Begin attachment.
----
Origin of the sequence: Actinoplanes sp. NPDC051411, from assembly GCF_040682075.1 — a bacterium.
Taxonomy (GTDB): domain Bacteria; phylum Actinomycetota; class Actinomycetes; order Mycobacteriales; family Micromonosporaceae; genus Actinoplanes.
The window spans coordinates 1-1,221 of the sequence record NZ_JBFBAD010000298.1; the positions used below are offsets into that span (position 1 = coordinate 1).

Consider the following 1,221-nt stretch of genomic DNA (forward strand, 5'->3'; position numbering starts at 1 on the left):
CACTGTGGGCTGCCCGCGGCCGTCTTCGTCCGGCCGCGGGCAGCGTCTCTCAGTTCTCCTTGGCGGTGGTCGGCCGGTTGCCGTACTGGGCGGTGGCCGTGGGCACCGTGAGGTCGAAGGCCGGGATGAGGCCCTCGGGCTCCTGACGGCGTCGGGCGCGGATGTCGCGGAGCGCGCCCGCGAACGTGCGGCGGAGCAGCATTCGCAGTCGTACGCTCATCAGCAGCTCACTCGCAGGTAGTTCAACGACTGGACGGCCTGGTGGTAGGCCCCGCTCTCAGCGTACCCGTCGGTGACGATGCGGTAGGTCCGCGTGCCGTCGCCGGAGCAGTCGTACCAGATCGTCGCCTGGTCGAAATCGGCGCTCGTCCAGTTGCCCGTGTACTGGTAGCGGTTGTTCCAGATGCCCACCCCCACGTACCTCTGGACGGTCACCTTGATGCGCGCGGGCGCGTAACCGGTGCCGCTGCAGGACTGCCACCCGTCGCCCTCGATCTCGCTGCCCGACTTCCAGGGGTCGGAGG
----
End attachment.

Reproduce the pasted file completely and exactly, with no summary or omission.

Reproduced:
Origin of the sequence: Actinoplanes sp. NPDC051411, from assembly GCF_040682075.1 — a bacterium.
Taxonomy (GTDB): domain Bacteria; phylum Actinomycetota; class Actinomycetes; order Mycobacteriales; family Micromonosporaceae; genus Actinoplanes.
The window spans coordinates 1-1,221 of the sequence record NZ_JBFBAD010000298.1; the positions used below are offsets into that span (position 1 = coordinate 1).

Consider the following 1,221-nt stretch of genomic DNA (forward strand, 5'->3'; position numbering starts at 1 on the left):
CACTGTGGGCTGCCCGCGGCCGTCTTCGTCCGGCCGCGGGCAGCGTCTCTCAGTTCTCCTTGGCGGTGGTCGGCCGGTTGCCGTACTGGGCGGTGGCCGTGGGCACCGTGAGGTCGAAGGCCGGGATGAGGCCCTCGGGCTCCTGACGGCGTCGGGCGCGGATGTCGCGGAGCGCGCCCGCGAACGTGCGGCGGAGCAGCATTCGCAGTCGTACGCTCATCAGCAGCTCACTCGCAGGTAGTTCAACGACTGGACGGCCTGGTGGTAGGCCCCGCTCTCAGCGTACCCGTCGGTGACGATGCGGTAGGTCCGCGTGCCGTCGCCGGAGCAGTCGTACCAGATCGTCGCCTGGTCGAAATCGGCGCTCGTCCAGTTGCCCGTGTACTGGTAGCGGTTGTTCCAGATGCCCACCCCCACGTACCTCTGGACGGTCACCTTGATGCGCGCGGGCGCGTAACCGGTGCCGCTGCAGGACTGCCACCCGTCGCCCTCGATCTCGCTGCCCGACTTCCAGGGGTCGGAGG